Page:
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Cenolia glebosis

Black Featherstar


Sophie Horsfall (2014)
 

 

Fact Sheet

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Summary


Physical Description


Ecology


Local Distribution and Habitats


Commensalism and Predation


Life History & Behaviour


Life History Traits


Behaviour


Anatomy & Physiology


External Anatomy


Internal Anatomy


Physiology


Evolution & Systematics


Biogeographic Distribution


Conservation & Threats


References & Links

 

Summary

Cenolia glebosus, commonly called a black feather star, is a member of the Comatulid order, an order with the highest grade of evolutionary development achieved within the class Crinoidea (Figure 1). It is an un-stalked feather star that is distinguished from all other species in Cenolia by the presence of ossicle nodules along the oral side of the central disk (Rowe et al 1986).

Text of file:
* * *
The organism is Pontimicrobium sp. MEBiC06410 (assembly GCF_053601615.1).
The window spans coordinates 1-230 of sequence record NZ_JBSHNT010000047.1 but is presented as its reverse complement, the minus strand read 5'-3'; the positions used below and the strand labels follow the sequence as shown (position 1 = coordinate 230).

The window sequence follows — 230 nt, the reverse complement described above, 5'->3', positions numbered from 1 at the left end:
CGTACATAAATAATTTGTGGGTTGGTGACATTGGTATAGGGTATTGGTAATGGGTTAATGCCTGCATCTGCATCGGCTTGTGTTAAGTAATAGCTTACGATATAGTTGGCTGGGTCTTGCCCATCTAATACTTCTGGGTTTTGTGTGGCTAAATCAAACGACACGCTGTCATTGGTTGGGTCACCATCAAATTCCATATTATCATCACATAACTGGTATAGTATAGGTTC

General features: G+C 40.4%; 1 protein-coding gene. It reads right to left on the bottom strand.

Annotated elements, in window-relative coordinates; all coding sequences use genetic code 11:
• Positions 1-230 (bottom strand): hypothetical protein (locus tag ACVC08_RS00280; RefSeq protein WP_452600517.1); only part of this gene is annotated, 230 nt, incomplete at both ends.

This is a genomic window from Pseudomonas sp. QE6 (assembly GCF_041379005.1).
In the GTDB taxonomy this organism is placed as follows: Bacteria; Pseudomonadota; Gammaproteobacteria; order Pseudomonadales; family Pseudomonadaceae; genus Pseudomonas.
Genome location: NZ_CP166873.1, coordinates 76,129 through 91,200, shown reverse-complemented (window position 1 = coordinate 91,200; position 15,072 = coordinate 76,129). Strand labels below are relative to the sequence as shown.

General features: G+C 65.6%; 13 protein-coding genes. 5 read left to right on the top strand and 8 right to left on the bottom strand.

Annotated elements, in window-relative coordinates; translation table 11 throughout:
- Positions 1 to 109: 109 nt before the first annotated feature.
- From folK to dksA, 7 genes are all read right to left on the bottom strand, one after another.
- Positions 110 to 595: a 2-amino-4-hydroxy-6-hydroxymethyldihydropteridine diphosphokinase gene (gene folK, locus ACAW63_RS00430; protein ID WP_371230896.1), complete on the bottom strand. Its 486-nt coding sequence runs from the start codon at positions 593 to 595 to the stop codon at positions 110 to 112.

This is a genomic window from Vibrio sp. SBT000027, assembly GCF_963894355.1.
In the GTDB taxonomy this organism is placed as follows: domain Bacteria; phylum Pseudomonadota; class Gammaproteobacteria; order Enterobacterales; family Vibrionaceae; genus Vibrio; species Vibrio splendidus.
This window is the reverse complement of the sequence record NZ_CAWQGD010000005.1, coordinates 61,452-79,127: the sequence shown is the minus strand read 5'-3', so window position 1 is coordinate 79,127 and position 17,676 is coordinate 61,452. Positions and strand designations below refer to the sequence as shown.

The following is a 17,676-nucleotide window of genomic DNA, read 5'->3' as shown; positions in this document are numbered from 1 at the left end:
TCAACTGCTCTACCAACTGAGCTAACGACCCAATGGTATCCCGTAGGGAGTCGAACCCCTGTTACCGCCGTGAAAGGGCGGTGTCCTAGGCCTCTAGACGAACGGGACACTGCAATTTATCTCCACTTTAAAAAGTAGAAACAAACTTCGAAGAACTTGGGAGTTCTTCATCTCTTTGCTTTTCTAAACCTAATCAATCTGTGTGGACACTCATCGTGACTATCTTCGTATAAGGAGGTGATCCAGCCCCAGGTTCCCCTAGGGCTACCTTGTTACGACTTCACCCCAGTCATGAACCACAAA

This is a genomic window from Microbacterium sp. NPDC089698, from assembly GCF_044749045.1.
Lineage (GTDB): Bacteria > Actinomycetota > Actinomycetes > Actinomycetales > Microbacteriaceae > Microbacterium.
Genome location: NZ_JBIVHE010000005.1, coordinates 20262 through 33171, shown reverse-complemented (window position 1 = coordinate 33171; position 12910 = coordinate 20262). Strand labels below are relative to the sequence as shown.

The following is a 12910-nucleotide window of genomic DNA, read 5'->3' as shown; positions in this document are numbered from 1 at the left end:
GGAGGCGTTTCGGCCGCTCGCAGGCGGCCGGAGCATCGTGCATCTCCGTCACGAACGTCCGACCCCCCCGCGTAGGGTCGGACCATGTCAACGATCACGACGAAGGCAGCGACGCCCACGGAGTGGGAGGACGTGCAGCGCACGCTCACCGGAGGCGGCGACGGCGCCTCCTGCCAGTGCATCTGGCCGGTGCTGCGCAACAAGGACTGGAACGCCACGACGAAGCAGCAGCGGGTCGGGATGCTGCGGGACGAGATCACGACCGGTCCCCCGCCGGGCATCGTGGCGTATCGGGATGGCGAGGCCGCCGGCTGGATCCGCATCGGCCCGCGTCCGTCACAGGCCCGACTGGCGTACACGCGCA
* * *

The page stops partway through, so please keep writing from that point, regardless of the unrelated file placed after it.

It is found along the Eastern Coast of Australia, ranging from Mooloolaba to Port Stevens, in sub-tropical coral outcrops with only 30 known occurrences since 1976. Not much is known about this species but there is a well of knowledge about its order and family.  Some Key Features of Comantulids and Comasterids:

The Adaptation and Development of the Cirri

The Adaptation of Tube Feet for Suspension Feeding

Evolution of Different Feeding Positions

Symbiosis and Commensalism

Evolution of Locomotion

Chemical Defense System

In order to expand our knowledge of this unstudied species, C. glebosus was observed in an aquarium setting for behavioural traits, habitat preferences and commensalism. These findings and more can be found on the following pages. 

Figure 1 -Cenolia glebosus in UQ Marine Aquarium. Photo taken by Sophie Horsfall

Classification

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Kingdom
Animalia
Phylum
Echinodermata
Class
Crinoidea
Order
Comatulida
Family
Comasteridae
Kingdom
Animalia
Phylum
Echinodermata
Class
Crinoidea
Order
Comatulida
Family
Comasteridae
Genus
Cenolia
Kingdom
Animalia
Phylum
Echinodermata
Class
Crinoidea
Order
Comatulida
Family
Comasteridae
Genus
Cenolia